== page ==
Brandis and Turnbull tackle digital piracy

The Australian Government has today released its Online Copyright Infringement discussion paper (the Paper) as a first step in developing a new framework to help protect Australia’s copyright industries, which according to the Paper, employs 900,000 people and generates more than $90 billion for the economy, including $7 billion in exports.

The Paper, released by Senator George Brandis QC (Attorney-General and Minister for the Arts) and Malcolm Turnbull MP (Minister for Communications), sees the Government proposing three key amendments to the Copyright Act 1968 (Cth) (Copyright Act) to help in the fight against digital piracy, namely:

  • amending the Copyright Act to clarify the application of authorisation liability under sections 36 and 101 to ISPs;
  • amending the Copyright Act to enable rights holders to apply to a court for an order against ISPs to block access to an internet site operated outside Australia, the dominant purpose of which is to infringe copyright; and
  • extending the application of the safe harbour scheme to entities engaged in the activities set out in sections 116AC to 116AF of the Copyright Act by removing the reference to carriage service provider and replacing it with a definition of ‘service provider’, being any person who engages in activities defined in sections 116AC to 116AF – with the effect that more entities would be captured by the safe harbour regime.

The Government Paper notes that “this framework aims to provide certainty as to legal liability, streamline the process by which rights holders can seek relief from the courts to block access to websites providing infringing material, and provide an incentive for market participants to work together to address online copyright infringement.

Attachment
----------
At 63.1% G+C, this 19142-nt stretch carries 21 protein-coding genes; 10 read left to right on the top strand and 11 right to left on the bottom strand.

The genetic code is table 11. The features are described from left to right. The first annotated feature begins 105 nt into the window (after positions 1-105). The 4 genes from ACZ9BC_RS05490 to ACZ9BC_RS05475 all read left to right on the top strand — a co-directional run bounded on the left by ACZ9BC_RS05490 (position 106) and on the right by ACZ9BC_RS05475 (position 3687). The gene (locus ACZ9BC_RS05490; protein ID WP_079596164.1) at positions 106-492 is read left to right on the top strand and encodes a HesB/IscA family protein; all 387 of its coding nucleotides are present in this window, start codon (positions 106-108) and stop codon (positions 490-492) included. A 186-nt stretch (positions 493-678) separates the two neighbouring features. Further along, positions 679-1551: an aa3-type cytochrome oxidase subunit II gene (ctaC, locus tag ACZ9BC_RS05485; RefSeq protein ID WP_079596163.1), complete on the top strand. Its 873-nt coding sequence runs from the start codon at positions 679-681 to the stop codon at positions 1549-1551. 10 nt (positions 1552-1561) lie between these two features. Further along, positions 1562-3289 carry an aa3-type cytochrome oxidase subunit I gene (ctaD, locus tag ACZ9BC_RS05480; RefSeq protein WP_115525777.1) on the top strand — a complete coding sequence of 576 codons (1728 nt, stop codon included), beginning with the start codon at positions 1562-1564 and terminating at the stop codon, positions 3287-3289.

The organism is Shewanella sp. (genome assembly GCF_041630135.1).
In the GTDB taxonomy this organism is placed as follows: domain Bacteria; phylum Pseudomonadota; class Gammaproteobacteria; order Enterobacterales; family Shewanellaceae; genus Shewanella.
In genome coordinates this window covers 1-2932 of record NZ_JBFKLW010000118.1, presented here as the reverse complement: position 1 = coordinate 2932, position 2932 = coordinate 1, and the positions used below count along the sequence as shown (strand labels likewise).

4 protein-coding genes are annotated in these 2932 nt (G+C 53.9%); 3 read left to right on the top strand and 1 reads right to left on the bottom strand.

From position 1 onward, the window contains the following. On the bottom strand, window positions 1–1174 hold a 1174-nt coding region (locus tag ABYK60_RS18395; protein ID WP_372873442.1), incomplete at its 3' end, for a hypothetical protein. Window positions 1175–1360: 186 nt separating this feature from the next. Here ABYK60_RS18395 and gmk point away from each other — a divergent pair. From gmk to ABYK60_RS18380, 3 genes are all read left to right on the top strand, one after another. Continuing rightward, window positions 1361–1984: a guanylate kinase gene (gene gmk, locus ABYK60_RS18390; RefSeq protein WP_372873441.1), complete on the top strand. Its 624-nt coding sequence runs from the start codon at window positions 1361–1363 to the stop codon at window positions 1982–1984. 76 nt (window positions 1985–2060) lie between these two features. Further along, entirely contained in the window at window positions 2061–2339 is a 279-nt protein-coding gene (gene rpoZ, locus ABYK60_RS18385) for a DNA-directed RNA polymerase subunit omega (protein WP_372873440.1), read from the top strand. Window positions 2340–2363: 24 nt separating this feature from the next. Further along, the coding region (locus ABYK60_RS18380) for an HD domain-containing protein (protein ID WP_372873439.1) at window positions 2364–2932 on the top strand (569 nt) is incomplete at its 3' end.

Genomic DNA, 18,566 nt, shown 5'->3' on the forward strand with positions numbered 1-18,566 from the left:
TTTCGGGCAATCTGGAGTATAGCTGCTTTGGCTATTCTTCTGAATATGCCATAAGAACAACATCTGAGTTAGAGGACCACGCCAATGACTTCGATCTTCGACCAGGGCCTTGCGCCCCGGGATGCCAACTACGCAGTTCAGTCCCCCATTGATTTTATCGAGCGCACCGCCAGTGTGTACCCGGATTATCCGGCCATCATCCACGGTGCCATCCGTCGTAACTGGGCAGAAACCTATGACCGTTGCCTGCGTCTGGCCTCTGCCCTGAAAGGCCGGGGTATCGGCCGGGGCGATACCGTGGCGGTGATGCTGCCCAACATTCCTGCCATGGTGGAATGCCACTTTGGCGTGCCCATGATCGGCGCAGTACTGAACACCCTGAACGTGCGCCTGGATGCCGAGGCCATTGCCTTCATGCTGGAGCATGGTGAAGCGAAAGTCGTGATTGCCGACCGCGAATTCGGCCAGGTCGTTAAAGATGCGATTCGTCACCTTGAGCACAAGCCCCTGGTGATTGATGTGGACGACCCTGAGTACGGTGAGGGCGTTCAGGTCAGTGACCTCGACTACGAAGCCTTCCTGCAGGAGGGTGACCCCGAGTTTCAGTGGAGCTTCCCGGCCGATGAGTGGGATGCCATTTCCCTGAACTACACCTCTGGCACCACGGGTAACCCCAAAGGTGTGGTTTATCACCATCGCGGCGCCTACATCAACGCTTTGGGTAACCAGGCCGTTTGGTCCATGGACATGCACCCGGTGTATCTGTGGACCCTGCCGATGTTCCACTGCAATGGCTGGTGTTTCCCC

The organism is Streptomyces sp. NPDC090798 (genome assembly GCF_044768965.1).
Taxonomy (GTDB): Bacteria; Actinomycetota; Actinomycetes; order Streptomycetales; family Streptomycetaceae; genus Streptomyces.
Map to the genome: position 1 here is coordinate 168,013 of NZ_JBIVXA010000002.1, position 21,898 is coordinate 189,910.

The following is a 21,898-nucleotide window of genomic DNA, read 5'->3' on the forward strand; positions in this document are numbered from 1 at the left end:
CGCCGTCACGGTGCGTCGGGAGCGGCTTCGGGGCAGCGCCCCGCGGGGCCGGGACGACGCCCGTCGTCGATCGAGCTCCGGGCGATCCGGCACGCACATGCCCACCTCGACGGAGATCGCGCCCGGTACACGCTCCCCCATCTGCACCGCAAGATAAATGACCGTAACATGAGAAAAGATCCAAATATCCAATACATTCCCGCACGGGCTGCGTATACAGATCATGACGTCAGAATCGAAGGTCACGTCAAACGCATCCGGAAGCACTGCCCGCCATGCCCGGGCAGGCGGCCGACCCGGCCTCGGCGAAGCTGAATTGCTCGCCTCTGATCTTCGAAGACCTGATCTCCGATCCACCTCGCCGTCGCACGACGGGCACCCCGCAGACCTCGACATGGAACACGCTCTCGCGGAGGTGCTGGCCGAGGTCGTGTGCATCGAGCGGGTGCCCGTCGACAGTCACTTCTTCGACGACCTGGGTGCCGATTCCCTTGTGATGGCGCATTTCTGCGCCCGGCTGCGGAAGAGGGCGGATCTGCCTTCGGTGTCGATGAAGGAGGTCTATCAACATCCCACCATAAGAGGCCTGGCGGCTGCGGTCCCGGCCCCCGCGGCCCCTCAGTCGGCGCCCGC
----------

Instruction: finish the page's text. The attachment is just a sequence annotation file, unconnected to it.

There have been initial responses to the Paper by interested parties, including ASTRA and the Communications Alliance.

ASTRA, the subscription television industry body, issued a media release today publicising the results of a poll conducted by market research company Auspoll. The poll found that 60% of its respondents agree with the proposition that individuals who facilitate piracy should face prosecution. 11% of respondents disagreed with the proposition. ASTRA CEO Andrew Maiden said:

“By proposing tougher measures to crack down on piracy, the Government is reflecting the views of a majority of Australians who believe that piracy is theft.”

The Communications Alliance, whose members include Australia’s major ISPs, said in a media release that they welcomed the Paper’s release, but urged caution around several of the reform proposals. Communications Alliance CEO John Stanton said:

“We believe that for any scheme designed to address online copyright infringement to be sustainable it must also stimulate innovation by growing the digital content market, so Australians can continue to access and enjoy new and emerging content, devices and technologies.

“The ISP members of Communications Alliance remain willing to work toward a solution that balances the interests of all stakeholders, including consumers.”

This Paper is the start of the reform process so expect to hear more from all key stakeholders as they seek to work with the Government to develop a new framework to help reduce digital piracy rates in Australia.

The Government is accepting written responses to the questions set out in the Paper until Monday 1 September 2014.  Written responses can be made via the online form, by post or by email.

For further information on the Paper and to download a copy of it, head to the Attorney-General’s website – Online copyright infringement—public consultation.


Online Copyright Infringement – Discussion Paper

Australia’s ISPs Continue to Support Efforts to Help Combat Online Copyright Infringement

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